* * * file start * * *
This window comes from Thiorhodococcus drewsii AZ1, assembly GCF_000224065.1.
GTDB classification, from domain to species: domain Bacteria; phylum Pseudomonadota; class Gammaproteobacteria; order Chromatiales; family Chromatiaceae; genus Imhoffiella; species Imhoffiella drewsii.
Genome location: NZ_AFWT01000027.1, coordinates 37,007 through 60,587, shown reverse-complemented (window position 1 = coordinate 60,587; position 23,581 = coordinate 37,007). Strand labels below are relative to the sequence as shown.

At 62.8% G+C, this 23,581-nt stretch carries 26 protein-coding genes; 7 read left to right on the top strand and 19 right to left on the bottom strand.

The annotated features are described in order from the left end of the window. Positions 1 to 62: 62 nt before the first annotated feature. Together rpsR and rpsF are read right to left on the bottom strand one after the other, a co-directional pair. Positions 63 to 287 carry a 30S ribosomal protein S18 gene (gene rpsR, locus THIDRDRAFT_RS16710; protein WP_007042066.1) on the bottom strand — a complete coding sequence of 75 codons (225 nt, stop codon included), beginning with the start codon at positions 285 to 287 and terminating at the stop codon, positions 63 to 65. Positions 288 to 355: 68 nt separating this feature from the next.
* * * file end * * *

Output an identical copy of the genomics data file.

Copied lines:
This window comes from Thiorhodococcus drewsii AZ1, assembly GCF_000224065.1.
GTDB classification, from domain to species: domain Bacteria; phylum Pseudomonadota; class Gammaproteobacteria; order Chromatiales; family Chromatiaceae; genus Imhoffiella; species Imhoffiella drewsii.
Genome location: NZ_AFWT01000027.1, coordinates 37,007 through 60,587, shown reverse-complemented (window position 1 = coordinate 60,587; position 23,581 = coordinate 37,007). Strand labels below are relative to the sequence as shown.

At 62.8% G+C, this 23,581-nt stretch carries 26 protein-coding genes; 7 read left to right on the top strand and 19 right to left on the bottom strand.

The annotated features are described in order from the left end of the window. Positions 1 to 62: 62 nt before the first annotated feature. Together rpsR and rpsF are read right to left on the bottom strand one after the other, a co-directional pair. Positions 63 to 287 carry a 30S ribosomal protein S18 gene (gene rpsR, locus THIDRDRAFT_RS16710; protein WP_007042066.1) on the bottom strand — a complete coding sequence of 75 codons (225 nt, stop codon included), beginning with the start codon at positions 285 to 287 and terminating at the stop codon, positions 63 to 65. Positions 288 to 355: 68 nt separating this feature from the next.